One of the great privileges of being a curator at MoMA is firsthand access to the works that make up our outstanding collection. Yet, even in the case of the Drawings collection, with its share of easily handled, two-dimensional works, this access often begins with an exploration of our digital database. The basic information on a work—artist, title, date, etc.—is readily available here, and makes it an invaluable resource for early research on any project.
Posts by Esther Adler
I’ve been intrigued by Dorothea Rockburne’s wall drawing Neighbourhood (1973) since I began working at MoMA. It was acquired by the Museum in 1978, just five years after it was first made, but has been on view infrequently since then, and I really wanted to see it in person.
One of the best parts of working on an exhibition drawn predominantly from MoMA’s own outstanding collection is the opportunity it provides for close looking at old favorites. When my co-curator Kathy Curry and I began compiling the checklist for the exhibition American Modern: Hopper to O’Keeffe
Last Chance to See Monika Grzymala and the exhibition On Line: Drawing Through the Twentieth Century
Monika Grzymala’s work always pushes the viewer—it forces us to question how we categorize artworks, what they’re made of, and where they can be installed. Monika has worked with adhesive tape, handmade washi paper, and a diverse range of other materials to create large scale drawings-in-space— works that are grounded in the idea of drawing and the artist’s direct engagement with materials, but that expand into three dimensions, filling and shaping the viewer’s own space.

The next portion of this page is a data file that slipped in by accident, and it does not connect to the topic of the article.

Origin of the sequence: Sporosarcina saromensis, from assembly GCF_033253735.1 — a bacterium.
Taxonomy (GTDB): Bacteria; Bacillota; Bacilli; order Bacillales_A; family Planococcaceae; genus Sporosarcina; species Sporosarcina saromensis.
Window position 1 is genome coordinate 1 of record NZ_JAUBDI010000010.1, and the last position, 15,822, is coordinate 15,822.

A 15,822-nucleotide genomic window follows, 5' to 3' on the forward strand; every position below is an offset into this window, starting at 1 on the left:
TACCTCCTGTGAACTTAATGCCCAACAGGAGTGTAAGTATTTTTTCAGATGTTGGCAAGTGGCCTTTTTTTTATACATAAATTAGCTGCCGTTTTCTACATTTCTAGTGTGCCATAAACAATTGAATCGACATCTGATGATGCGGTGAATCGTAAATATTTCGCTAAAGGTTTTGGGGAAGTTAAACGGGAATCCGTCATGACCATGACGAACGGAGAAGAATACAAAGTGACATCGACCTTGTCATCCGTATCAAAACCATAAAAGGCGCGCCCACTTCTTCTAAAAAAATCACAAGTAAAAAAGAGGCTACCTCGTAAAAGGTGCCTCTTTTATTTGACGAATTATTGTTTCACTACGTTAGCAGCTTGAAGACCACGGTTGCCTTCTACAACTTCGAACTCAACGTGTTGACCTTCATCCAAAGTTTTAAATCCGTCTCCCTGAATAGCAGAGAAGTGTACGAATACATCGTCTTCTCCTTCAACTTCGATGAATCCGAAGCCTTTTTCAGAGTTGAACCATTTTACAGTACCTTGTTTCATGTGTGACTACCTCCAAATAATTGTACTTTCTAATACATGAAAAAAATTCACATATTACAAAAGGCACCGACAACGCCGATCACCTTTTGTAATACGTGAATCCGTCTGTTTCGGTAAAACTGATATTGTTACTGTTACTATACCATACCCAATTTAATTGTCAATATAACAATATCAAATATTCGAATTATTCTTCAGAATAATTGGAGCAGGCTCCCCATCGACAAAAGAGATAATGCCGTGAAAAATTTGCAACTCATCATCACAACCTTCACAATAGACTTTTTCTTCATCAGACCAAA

There’s a long history of dance and performance both inspiring and being influenced by the visual arts. The current MoMA exhibition On Line: Drawing Through the Twentieth Century, on view on the sixth floor, is full of examples of artists trying to capture dancers’ moving bodies in drawings, paintings and sculpture, as well as documenting them on film. If a line is the trace of a point in motion—an idea at the heart of On Line—then a human figure moving through space can be seen as a drawing in air, an insertion of drawing into the time and three-dimensional space of our lived world.
Zilvinas Kempinas’s sculptures are magic. Somehow, the air currents created by two industrial-strength fans turn the two loops of videotape in Double O into a living, dancing sculpture, performing tirelessly for hours in MoMA’s Agnes Gund Garden Lobby.
If you are interested in reproducing images from The Museum of Modern Art web site, please visit the Image Permissions page (www.moma.org/permissions). For additional information about using content from MoMA.org, please visit About this Site (www.moma.org/site).
© Copyright 2016 The Museum of Modern Art